The most contentious aspect for me at least is that Luca Guadagnino seems uninterested in Argento’s parade of extravagantly arty deaths, which were the whole point of the original. Not to say there are not any throughout – there is a strange sequence where Dakota Johnson’s dance moves cause Elena Fokina, trapped in another room, to twist her limbs unnaturally and fold around herself. And one or two other lesser sequences like where one of the witches abruptly stabs herself in the throat at the dinner table, none of which are a patch on Argento’s creativity. Indeed, Guadagnino seems more interested in the artful choreography of the dance routines than he is in the horror element. The contrast is best seen when two detectives arrive at the academy – they are let in and all we see afterwards is a brief glimpse of the witches taunting them, whereas Argento would almost certainly have drawn their despatch out into a set-piece in itself.
The one aspect where Guadagnino finally does get himself and the film together is at the climax. I felt equivocal about the film up to that point but suddenly he gives it his all, departing entirely from anything that Argento laid down as [PLOT SPOILERS] Dakota Johnson enters into the inner sanctum where the witches are engaged in a ritual along with the hideously aged Helena Markos, only for Dakota to stand up to Miss Blanc, revealing that she is Mother Suspiriorum, then walks through the room granting each of the girls their wish of death whereupon their throats erupt in gouts of blood. It is a real left field twist and gives the film a dementia that makes it work. There is also a nicely genteel coda where Dakota Johnson returns to visit the aging Dr Klemperer and tells him what happened to his wife before taking away his memory.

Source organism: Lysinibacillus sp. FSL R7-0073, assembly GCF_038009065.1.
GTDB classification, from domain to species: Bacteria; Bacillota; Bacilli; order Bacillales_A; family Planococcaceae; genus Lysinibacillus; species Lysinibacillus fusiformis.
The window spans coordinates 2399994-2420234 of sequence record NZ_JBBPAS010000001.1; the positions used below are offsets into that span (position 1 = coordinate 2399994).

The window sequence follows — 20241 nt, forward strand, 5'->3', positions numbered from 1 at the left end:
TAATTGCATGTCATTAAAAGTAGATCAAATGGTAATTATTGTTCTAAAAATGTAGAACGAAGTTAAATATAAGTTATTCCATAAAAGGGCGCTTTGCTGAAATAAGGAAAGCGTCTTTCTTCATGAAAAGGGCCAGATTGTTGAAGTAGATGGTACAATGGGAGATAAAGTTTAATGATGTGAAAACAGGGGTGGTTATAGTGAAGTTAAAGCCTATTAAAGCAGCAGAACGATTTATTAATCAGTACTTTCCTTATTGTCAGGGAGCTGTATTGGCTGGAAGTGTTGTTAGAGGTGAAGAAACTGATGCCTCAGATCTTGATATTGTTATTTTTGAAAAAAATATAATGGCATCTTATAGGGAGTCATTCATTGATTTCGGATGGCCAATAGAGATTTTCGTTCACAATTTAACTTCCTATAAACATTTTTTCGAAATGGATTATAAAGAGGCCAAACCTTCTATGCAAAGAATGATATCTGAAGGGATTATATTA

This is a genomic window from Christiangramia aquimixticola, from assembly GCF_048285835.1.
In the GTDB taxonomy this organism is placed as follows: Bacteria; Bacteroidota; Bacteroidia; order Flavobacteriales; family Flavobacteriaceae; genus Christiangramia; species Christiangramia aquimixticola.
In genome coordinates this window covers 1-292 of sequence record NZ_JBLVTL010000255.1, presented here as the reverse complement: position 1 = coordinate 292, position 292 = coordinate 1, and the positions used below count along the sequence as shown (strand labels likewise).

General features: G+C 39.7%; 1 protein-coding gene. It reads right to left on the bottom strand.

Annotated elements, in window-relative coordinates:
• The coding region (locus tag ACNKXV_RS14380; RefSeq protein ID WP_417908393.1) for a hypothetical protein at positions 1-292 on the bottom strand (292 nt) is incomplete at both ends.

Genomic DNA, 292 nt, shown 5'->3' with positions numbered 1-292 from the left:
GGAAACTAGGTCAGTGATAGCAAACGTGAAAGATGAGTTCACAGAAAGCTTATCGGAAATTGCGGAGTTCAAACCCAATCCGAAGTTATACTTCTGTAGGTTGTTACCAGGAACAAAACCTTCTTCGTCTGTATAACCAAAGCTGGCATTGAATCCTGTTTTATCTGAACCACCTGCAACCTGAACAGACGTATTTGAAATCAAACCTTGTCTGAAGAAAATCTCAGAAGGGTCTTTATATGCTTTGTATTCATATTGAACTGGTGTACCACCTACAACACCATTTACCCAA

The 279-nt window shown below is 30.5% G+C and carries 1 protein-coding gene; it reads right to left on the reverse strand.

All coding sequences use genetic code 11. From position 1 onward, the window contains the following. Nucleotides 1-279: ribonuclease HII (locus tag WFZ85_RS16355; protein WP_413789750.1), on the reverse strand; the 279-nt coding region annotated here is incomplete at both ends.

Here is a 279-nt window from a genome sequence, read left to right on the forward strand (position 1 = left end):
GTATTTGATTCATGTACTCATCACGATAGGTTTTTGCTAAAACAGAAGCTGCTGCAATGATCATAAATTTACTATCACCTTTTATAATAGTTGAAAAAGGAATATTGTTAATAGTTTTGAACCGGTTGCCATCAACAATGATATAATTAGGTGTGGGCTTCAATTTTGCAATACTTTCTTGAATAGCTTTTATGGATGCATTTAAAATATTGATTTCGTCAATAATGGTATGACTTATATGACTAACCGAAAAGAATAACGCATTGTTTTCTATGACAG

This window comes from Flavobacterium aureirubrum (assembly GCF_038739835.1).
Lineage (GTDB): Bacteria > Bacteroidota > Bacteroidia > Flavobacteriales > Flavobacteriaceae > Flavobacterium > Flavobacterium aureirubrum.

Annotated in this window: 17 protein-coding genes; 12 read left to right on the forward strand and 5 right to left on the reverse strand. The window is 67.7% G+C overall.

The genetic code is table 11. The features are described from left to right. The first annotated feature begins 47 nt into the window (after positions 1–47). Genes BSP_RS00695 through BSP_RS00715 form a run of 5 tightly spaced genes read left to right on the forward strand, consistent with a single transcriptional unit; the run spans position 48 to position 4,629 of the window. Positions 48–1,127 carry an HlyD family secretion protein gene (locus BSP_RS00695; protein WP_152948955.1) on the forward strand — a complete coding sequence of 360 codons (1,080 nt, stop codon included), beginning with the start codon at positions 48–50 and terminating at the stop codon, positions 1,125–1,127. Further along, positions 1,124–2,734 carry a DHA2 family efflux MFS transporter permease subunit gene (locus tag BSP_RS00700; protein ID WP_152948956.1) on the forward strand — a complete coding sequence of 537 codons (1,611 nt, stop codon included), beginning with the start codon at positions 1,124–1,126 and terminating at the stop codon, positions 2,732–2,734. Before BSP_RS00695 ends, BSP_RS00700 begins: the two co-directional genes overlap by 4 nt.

Chief among Guadagnino’s performers is Tilda Swinton. Swinton plays Madame Blanc with graceful control. Although what is far more phenomenal is when you find out that Swinton also played the only major male role in the film – that of the aging Dr Klemperer (a character that does not exist in Argento’s film). It is one where she is buried in makeup and the exacting affect of an old man’s gait and mannerisms such that I never twigged it is her until I read up on the film afterwards. (Neither apparently did the rest of the cast with Swinton being covered in makeup during the shooting of scenes – even on the end credits she is listed as Lutz Ebersdorf). Equally she also plays the part of the aged Helena Markos in the climactic scenes under extremely old age makeup and a mountain of body fat.